- Elizabeth Pitcairn graced audiences last week with her 1720 Stradvarius, known famously as the Mendelssohn Red Violin. She was in Colorado last Thursday afternoon. Just a few days prior she played in support of the UCLA Division of Digestive Diseases.
- Another renowned violinist, Chloe Hanslip, debuted at the Ipswich School Festival of Music in the UK this past Saturday.
- Unfortunately, lack of interest and funding has resulted in a suspension of operations for the Gainesville Orchestra in Georgia. Though they intend to rebound, this came the same day the musicians of the Colorado Symphony Orchestra accepted a 14% pay cut.
- On a brighter symphonic note, the Baltimore Symphony Orchestra received an honorable nod as having given the best performance of Mahler’s Second Symphony “Resurrection” in celebration of the 100 year anniversary since the composer’s death.
Finally, a very interesting article published a couple weeks ago explored the idea of musical memory. How exactly does it work and why?
1) Music as a ‘super-skill’ – Music stimulates a number of the sensory and motor systems all at once, especially if you have any history of musical training. But even if you don’t, then music contains stimulation for the brain in the form of complex sound changes, intricate hierarchical patterns, a ‘beat’, and rhythms that trigger our motor systems (when you can’t help but tap your foot!). And we know that memories are more likely to be deep and easy to recall if they have been through a process of elaborate encoding as opposed to simple encoding.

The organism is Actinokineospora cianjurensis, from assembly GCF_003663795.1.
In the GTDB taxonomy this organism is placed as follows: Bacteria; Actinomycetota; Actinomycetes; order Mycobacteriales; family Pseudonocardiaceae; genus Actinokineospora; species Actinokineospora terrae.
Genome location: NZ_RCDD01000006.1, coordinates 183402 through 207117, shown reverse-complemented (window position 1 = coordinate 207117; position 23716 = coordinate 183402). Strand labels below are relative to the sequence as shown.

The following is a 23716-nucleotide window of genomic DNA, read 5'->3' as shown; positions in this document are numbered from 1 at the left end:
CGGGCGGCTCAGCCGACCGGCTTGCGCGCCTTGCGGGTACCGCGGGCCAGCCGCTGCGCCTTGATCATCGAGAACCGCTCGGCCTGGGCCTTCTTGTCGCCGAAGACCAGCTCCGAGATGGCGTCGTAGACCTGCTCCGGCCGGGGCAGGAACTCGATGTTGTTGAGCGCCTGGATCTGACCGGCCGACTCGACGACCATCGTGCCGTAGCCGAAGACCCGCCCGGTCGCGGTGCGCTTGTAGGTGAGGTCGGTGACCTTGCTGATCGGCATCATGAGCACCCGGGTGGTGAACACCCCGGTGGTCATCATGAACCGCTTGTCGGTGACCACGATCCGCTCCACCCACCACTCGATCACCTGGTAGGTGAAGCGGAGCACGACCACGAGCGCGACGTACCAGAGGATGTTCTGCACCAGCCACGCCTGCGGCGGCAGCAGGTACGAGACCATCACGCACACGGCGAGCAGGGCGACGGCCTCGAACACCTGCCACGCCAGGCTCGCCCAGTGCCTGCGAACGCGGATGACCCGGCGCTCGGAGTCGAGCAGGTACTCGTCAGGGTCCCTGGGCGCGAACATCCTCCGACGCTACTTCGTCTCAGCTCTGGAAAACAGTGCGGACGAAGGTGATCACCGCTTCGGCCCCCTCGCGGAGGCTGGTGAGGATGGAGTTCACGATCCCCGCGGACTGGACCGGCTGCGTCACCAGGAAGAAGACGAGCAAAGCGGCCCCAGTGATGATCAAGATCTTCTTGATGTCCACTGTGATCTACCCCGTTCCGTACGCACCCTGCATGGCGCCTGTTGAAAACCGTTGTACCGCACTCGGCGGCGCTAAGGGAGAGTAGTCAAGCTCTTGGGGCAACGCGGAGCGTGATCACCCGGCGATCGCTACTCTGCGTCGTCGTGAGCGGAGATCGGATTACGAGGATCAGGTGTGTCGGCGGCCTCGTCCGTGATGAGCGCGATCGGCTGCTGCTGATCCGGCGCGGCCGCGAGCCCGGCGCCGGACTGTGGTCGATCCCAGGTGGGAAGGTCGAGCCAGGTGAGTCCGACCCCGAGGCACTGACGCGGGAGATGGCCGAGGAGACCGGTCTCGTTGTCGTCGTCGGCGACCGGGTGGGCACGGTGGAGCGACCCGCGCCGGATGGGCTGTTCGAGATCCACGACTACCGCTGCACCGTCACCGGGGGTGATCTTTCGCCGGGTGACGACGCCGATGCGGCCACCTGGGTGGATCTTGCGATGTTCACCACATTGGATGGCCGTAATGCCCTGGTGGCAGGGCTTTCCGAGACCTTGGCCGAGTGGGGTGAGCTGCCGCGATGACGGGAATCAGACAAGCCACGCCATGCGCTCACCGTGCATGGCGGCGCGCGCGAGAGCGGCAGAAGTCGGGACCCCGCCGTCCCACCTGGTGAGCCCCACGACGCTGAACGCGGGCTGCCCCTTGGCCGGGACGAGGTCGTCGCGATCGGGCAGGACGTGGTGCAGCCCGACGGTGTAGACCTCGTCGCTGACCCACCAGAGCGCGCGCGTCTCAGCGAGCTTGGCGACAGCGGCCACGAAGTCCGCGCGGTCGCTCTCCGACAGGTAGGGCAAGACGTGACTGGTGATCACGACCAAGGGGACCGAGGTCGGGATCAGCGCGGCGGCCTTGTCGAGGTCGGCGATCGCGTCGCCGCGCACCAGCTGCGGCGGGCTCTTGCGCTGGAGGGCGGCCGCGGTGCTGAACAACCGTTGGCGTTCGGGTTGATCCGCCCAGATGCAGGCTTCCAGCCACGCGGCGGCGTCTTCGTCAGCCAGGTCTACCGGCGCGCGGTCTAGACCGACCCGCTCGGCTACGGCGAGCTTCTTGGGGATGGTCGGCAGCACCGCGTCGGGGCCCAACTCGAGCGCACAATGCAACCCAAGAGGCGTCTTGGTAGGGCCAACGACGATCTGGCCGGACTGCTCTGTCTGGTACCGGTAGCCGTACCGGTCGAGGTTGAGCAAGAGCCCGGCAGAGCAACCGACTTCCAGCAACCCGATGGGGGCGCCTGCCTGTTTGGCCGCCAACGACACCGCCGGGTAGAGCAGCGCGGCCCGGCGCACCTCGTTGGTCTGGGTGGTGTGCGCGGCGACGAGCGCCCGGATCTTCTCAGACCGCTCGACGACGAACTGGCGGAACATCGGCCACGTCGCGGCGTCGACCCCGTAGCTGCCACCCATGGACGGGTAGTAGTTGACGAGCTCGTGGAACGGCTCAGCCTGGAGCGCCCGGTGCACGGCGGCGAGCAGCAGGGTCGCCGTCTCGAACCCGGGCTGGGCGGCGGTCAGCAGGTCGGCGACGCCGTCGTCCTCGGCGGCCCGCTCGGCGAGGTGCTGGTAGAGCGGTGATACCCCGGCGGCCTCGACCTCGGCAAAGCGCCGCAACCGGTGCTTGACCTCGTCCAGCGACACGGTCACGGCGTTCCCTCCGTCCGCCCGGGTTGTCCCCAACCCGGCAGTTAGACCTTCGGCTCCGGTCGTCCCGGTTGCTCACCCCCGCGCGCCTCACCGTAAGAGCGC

2) Music is everywhere – The ubiquity of modern music, played as it is in our shops, offices, gyms, restaurants and homes, means that our memory system gets plenty of practice in encoding music as part of other experiences. The role of music in many of our important ceremonies and life events (e.g. weddings, funerals, birthdays and New Year) means that some of the most emotional times of our lives, and our subsequent memories of them, will have music involved.
3) Music is personal – Music has no overt referential meaning; unlike language it does not directly refer to the things around us. To put this into an example, try to imagine a piece of music that everyone would agree was about a tree – fairly impossible right?! This is what the academic Ian Cross (Cambridge) once termed as music’s ‘floating intentionality’. In practice, this means that any one piece of music can be interpreted in different ways by different people. It can be a ‘blank slate’ which we can imbue with whatever meaning we would like. This means that music is inherently flexible, and can be built into our memories in a way that is completely unique to you.